The colour white has been widely used in the decorative arts, including porcelain, white japanning, lacquer, and opaline glass, during the early 18th century in England and France. White is a versatile colour that has been utilised for its purity, elegance, and timeless appeal in various decorative styles and techniques.
White porcelain has been highly prized in the decorative arts, and it has been used to create exquisite porcelain wares in different cultures throughout history. In the 18th century, white porcelain, such as the famous Sevres biscuit porcelain to English bone china, was often used to create delicate and intricate tableware, decorative objects, and figurines. The simplicity and purity of white porcelain were favored for its understated beauty and classic aesthetic.
White japanning, a technique of imitating Asian lacquerware using varnish and pigments, was popular during the 18th century in England. White japanned furniture and decorative objects were often adorned with intricate designs, including Chinoiserie motifs, which were inspired by Eastern art and design. White japanning was favored for its clean and fresh look, which complemented the light and airy decorative styles of the time.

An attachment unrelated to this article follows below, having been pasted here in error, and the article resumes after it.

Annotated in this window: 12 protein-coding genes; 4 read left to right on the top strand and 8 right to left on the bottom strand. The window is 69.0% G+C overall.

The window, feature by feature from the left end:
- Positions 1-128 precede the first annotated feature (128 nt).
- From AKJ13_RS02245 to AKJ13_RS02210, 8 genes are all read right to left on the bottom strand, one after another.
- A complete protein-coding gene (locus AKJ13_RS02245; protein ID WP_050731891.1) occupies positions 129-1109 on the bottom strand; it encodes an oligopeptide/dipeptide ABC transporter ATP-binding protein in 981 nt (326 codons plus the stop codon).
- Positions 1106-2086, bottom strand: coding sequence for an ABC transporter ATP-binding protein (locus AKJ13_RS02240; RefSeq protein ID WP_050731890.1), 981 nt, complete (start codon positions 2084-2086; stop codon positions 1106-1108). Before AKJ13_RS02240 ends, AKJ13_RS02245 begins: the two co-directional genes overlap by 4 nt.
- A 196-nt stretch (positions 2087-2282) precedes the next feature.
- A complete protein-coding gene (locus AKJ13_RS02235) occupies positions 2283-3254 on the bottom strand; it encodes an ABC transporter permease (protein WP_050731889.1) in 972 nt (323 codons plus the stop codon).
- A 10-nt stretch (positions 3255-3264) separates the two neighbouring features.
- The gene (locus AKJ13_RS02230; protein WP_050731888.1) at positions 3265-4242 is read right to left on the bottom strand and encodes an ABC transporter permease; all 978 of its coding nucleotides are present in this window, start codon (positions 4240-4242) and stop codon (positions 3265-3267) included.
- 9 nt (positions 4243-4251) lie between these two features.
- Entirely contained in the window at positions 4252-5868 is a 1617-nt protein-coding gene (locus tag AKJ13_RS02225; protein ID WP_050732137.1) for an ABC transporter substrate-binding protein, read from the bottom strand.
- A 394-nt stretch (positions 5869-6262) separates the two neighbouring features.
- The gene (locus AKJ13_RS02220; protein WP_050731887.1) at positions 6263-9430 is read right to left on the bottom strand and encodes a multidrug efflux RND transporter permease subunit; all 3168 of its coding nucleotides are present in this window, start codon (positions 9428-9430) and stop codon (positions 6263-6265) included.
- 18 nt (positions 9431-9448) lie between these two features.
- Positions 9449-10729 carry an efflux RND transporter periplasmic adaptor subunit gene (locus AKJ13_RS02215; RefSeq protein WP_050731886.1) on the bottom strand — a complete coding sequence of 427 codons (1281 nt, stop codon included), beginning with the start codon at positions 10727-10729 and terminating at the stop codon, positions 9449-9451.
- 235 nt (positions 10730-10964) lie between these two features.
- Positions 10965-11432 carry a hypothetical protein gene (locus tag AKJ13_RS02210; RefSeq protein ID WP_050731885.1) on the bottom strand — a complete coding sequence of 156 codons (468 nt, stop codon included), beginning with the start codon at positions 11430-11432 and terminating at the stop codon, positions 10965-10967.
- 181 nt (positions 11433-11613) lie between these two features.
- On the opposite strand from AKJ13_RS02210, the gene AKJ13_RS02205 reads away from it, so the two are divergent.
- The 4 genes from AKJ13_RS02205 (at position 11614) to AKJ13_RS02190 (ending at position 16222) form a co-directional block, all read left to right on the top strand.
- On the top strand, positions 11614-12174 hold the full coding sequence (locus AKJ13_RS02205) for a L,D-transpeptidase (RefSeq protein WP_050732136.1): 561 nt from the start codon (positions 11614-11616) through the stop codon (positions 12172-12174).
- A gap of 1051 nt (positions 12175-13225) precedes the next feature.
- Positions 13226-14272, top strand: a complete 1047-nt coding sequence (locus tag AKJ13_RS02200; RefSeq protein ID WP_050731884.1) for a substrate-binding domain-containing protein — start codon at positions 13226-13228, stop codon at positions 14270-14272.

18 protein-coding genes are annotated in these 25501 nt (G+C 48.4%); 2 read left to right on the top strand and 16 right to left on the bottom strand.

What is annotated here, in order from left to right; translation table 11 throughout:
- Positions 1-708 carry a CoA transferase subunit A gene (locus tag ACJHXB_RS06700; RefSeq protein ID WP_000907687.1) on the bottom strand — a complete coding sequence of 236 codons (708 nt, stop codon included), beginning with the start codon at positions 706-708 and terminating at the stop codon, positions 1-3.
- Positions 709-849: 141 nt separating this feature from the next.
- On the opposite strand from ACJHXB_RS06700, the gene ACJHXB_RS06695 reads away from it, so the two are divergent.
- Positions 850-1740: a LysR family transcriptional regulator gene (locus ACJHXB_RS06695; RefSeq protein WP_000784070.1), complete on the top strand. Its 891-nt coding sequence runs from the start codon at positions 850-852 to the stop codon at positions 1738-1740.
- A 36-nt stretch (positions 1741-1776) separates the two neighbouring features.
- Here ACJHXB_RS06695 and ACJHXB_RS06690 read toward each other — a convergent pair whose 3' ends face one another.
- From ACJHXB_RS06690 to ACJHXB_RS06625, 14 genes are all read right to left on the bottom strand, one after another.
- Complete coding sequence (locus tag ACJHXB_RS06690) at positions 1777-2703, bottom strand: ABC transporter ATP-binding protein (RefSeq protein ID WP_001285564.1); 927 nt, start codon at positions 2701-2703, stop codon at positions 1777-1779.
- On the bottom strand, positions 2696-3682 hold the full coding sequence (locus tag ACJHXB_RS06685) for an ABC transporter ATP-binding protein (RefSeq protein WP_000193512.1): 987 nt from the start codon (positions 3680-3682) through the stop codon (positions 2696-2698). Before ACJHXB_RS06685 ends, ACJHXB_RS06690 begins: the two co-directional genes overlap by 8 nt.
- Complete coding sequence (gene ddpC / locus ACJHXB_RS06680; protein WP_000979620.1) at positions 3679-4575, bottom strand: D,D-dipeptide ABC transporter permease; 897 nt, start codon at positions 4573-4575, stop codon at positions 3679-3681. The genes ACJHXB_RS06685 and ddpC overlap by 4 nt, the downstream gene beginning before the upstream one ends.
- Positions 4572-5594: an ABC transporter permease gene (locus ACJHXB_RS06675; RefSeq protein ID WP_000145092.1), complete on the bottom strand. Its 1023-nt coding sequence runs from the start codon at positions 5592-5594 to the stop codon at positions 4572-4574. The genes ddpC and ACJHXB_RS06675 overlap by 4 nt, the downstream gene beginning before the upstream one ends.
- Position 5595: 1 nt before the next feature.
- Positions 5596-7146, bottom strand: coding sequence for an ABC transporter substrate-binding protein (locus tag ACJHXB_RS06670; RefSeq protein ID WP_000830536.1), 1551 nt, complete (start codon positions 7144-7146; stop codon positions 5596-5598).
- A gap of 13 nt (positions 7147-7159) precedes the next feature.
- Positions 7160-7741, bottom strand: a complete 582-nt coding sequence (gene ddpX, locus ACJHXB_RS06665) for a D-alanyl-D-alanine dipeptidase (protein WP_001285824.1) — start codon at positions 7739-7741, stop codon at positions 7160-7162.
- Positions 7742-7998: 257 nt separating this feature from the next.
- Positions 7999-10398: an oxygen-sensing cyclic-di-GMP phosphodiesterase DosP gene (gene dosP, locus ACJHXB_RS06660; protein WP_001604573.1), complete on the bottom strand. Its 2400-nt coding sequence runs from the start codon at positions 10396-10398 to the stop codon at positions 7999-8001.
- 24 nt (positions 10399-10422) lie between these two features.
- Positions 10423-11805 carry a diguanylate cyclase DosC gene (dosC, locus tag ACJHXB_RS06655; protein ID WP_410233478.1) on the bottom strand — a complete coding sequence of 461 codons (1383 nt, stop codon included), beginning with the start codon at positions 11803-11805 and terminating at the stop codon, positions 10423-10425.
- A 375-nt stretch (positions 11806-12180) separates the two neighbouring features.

White lacquer, often used in Chinese and Japanese lacquerware, was known for its purity and elegance. White lacquerware, including boxes, screens, and furniture, was often adorned with delicate and intricate designs in contrasting colours, creating a visually stunning effect. White lacquer was associated with simplicity, purity, and refinement in Eastern cultures.
Opaline glass, a type of translucent or opaque glass with a milky or opalescent appearance, was popular during the 18th century in France. White opaline glass was used to create exquisite decorative objects, such as vases, lamps, and figurines. The milky white colour of opaline glass was prized for its ethereal and delicate appearance, and it was often used in combination with gilding and other decorative techniques to create luxurious and elegant pieces.
In Western symbolism, white has been associated with purity, innocence, cleanliness, and simplicity. It has been used to convey a sense of elegance, timelessness, and understated beauty in the decorative arts. White has also been associated with religious or spiritual meanings in some cultures, such as purity and holiness in Christianity.
In summary, white has been widely used in the decorative arts, including porcelain, white japanning, lacquer, and opaline glass, for its purity, elegance, and timeless appeal. It has been associated with various meanings and symbolisms, both in Western and Eastern cultures, and has been used to convey a sense of simplicity, purity, and refinement in decorative objects. There is no significant association between the colour white and Roman Gods.
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